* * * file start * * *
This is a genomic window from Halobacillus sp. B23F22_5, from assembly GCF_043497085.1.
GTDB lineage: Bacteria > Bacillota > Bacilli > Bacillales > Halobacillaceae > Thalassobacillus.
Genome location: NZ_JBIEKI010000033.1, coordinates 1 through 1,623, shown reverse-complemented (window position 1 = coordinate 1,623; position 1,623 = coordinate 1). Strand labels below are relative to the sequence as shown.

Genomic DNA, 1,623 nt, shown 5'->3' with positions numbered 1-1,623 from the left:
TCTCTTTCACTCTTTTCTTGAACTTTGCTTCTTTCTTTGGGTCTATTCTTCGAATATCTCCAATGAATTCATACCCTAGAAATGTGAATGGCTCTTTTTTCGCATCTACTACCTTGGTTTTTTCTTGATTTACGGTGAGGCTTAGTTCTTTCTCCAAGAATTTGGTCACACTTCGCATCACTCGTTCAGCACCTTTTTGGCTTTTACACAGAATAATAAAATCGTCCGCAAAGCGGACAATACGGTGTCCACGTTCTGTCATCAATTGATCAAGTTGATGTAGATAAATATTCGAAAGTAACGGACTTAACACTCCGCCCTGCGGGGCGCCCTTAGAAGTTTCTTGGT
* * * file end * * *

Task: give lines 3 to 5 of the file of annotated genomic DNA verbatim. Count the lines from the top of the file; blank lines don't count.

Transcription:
Genome location: NZ_JBIEKI010000033.1, coordinates 1 through 1,623, shown reverse-complemented (window position 1 = coordinate 1,623; position 1,623 = coordinate 1). Strand labels below are relative to the sequence as shown.

Genomic DNA, 1,623 nt, shown 5'->3' with positions numbered 1-1,623 from the left:
TCTCTTTCACTCTTTTCTTGAACTTTGCTTCTTTCTTTGGGTCTATTCTTCGAATATCTCCAATGAATTCATACCCTAGAAATGTGAATGGCTCTTTTTTCGCATCTACTACCTTGGTTTTTTCTTGATTTACGGTGAGGCTTAGTTCTTTCTCCAAGAATTTGGTCACACTTCGCATCACTCGTTCAGCACCTTTTTGGCTTTTACACAGAATAATAAAATCGTCCGCAAAGCGGACAATACGGTGTCCACGTTCTGTCATCAATTGATCAAGTTGATGTAGATAAATATTCGAAAGTAACGGACTTAACACTCCGCCCTGCGGGGCGCCCTTAGAAGTTTCTTGGT